Recent surgical advances have produced less invasive procedures to treat hyperhidrosis or excessive sweating. Endoscopic thoracic sympathectomy is one such treatment and offers relief from palmar hyperhidrosis (sweaty hands) or axillary hyperhidrosis (sweaty armpits). As many as 1 out of every 500 Americans suffers from these conditions.
What Is Hyperhidrosis?
Excessive sweating of the hands or armpits can be very upsetting. Many individuals with these conditions are limited in their job choices. They may be unable to operate a computer keyboard or manipulate papers. Most are reluctant to shake hands, and many even avoid social contact. The degree of sweating varies and may range from moderate moisture to dripping. Most patients notice that their hands not only feel moist, but are also cold.
Hyperhidrosis is not a temporary condition, and most people have suffered with it since childhood.
What Causes Hyperhidrosis?
The exact cause is unknown; however, 4 out of 10 patients also have relatives with the problem. The reason patients experience symptoms relates to increased activity of certain nerves that are triggered under certain stressful situations such as job interviews, special occasions, or test taking can aggravate the sweating.
The human body has two different sets of nerves: the voluntary (somatic) nervous system and the involuntary (autonomic) system.
The voluntary nervous system contains nerves that give us sensation (pain, heat and touch) as well as muscle control. Many of our bodily functions occur without thinking such as breathing, the beating of our heart, and sweating.
The involuntary nervous system is made up of two components: the sympathetic and the parasympathetic systems. It is the sympathetic nervous system that controls the sweating throughout our bodies. Some people have over-active sympathetic nerves that cause the sweat glands to produce too much sweat inappropriately so that the person with this condition may be embarrassed by having sweaty hands and armpits in certain situations.
What Does the Surgery Involve?
Endoscopic thoracic sympathectomy requires general anesthesia and typically takes less than one hour to complete. Once the patient is asleep, the surgeon makes two or three small (1/8 inch to 1/4 inch) incisions below the armpit. Through these tiny holes, a miniature video camera is used to locate the sympathetic chain. The surgeon uses special instruments, inserted through the other incisions, to interrupt the chain at a specific level. The same procedure is then performed on the opposite side of the patient's body.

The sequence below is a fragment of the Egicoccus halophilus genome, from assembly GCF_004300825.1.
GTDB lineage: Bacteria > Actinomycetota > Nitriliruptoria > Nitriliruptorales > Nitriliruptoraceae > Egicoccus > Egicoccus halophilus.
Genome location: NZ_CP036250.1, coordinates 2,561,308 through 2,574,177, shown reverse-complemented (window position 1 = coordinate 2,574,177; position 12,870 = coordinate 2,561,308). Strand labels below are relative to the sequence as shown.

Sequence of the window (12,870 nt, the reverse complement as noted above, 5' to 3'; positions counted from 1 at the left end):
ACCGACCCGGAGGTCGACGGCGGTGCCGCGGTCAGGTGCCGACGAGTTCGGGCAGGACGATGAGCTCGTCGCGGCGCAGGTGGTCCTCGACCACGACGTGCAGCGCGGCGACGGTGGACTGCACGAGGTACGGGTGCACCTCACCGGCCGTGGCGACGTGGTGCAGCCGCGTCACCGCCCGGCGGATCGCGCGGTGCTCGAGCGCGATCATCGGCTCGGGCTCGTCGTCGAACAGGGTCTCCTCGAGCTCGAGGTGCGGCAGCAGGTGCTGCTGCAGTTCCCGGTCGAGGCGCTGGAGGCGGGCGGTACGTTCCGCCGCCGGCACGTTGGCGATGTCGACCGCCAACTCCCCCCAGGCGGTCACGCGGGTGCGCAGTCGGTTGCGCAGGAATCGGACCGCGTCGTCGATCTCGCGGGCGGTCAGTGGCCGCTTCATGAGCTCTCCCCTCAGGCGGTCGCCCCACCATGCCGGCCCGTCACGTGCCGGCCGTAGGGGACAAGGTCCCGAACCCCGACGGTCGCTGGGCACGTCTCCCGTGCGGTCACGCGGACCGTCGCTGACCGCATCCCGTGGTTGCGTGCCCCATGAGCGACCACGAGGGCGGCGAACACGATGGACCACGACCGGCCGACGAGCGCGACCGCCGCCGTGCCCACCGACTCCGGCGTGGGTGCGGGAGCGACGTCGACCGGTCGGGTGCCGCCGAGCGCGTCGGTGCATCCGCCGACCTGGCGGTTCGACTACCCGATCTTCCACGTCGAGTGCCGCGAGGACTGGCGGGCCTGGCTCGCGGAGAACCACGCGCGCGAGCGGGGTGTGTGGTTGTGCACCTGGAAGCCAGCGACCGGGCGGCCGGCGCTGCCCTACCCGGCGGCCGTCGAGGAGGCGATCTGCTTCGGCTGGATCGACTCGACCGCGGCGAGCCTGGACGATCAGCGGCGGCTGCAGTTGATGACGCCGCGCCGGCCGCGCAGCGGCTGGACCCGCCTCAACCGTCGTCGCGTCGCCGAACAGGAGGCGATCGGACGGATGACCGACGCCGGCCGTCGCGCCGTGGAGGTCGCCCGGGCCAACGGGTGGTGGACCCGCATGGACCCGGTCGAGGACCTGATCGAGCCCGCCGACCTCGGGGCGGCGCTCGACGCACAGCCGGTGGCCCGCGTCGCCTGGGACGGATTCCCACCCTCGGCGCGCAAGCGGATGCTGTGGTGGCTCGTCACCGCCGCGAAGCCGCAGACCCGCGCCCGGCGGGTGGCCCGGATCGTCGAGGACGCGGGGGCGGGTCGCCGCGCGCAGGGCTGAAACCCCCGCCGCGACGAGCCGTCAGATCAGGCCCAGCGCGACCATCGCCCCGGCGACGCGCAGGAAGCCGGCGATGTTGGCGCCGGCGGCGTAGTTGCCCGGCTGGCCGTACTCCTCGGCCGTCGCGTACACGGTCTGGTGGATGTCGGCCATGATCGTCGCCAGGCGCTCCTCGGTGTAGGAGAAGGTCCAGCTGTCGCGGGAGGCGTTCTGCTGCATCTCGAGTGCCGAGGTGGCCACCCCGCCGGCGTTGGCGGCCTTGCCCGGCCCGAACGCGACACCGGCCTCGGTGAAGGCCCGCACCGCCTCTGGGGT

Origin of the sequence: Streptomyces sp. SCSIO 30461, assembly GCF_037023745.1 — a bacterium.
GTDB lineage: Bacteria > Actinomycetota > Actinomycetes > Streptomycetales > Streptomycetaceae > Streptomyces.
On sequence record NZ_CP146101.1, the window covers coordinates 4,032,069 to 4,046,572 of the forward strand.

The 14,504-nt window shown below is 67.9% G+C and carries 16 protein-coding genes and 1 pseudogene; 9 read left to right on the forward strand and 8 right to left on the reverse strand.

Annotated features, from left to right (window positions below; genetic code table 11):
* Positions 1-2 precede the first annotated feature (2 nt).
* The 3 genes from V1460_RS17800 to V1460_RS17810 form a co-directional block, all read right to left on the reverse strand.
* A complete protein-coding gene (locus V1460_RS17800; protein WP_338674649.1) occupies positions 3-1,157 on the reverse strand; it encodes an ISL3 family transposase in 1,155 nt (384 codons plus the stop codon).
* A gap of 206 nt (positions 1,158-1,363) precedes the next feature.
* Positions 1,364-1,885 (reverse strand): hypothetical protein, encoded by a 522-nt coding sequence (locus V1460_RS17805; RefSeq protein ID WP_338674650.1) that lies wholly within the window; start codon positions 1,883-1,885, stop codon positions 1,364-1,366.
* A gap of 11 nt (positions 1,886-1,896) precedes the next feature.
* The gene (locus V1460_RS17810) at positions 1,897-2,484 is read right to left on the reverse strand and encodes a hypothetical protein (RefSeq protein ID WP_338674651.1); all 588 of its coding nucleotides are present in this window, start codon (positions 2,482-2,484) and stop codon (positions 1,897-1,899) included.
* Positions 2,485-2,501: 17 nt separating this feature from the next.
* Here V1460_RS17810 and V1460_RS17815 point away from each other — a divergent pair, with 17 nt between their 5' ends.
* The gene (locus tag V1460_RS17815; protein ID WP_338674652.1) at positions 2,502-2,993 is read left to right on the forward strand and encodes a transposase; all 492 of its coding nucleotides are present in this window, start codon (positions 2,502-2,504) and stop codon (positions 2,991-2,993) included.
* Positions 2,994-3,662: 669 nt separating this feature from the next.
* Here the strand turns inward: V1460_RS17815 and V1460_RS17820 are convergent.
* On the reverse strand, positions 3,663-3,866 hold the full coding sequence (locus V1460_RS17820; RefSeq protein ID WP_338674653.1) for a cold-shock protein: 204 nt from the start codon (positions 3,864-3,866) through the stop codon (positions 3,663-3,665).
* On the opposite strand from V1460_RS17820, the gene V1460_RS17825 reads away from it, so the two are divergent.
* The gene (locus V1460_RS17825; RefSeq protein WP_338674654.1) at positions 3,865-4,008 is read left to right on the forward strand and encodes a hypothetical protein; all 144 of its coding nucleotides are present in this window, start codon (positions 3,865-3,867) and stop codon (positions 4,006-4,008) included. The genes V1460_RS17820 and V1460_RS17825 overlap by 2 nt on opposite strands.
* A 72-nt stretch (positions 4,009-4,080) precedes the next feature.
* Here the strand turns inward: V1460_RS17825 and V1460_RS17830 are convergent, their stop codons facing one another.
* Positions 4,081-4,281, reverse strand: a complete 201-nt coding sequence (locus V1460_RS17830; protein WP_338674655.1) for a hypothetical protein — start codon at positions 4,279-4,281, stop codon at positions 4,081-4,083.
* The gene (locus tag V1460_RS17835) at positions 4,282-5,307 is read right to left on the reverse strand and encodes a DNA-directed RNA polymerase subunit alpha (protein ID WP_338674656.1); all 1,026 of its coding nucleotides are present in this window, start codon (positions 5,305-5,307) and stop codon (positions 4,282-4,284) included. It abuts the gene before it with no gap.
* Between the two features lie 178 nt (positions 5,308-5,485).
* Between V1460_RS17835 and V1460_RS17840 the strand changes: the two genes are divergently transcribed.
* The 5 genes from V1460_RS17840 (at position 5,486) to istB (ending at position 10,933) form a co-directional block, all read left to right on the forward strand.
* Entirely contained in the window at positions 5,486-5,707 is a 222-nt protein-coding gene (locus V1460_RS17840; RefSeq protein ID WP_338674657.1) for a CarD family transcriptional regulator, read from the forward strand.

The patient usually remains in the hospital for only a few hours following surgery. Most patients experience mild postoperative discomfort requiring oral pain medication. This usually goes away after 7 to 10 days. The success rate for this type of procedure is above 90 percent with very few severe side effects and a very low failure rate. Most people who undergo this procedure are permanently cured.
Are There Any Side Effects to the Procedure?
The most common side effect is compensatory hyperhidrosis. Compensatory hyperhidrosis occurs when the patient experiences excessive sweating in other areas of the body, such as the chest, back and legs. Although this is a very common side effect, it is usually mild and thus most patients find this condition to be manageable and remain satisfied with the results of the surgery. In rare cases, the compensatory sweating can be severe and create long-term problems and dissatisfaction with the results of the procedure.
There are medications such as Drysol®, an astringent, which can be used to dry up the sweat glands. Drysol® is reported to work in 8 out of 10 people who use it to decrease excessive sweating. It is applied at bedtime and then washed off in the morning. Generally, the medicine is repeated nightly until sweating is under control. Thereafter, it can be applied once or twice weekly or as needed.
In addition to Drysol®, many oral medicines have also been prescribed with varying success. These include both sedatives and medications that prevent the sympathetic nerves from stimulating the sweat glands. One of the most recent treatments is an injection of botulinum toxin (Botox®) into the area of excessive sweating. Botulinum is a toxin that affects nerve endings and decreases the transmission of the nerve impulses to the sweat glands. This results in decreased sweating. It generally requires several injections in the palms or underarms and it remains effective from one to six months. Repeated injections are nearly always required to maintain an adequate level of dryness.
Unfortunately these treatments are only temporary, so the patient may have to take the medications for a very long time. Additionally, these treatments often have side effects. These side effects include dizziness, blurry vision, urinary retention, and flu-like symptoms. Some patients find that taking the medications is not worth the side effects.
Another treatment involves electrically stimulating the sweat glands. Patients place their palms into a water bath through which an electrical current is passed. The mild electric shock tends to "stun" the sweat glands. This treatment has been known to decrease sweating for periods of six hours to one week.
A family practitioner or internist often begins initial treatment for hyperhidrosis. Cases not responding to simple treatment regimens are often referred to a specialist such as Dr. Joseph Coselli or Dr. Scott LeMaire to discuss surgical options.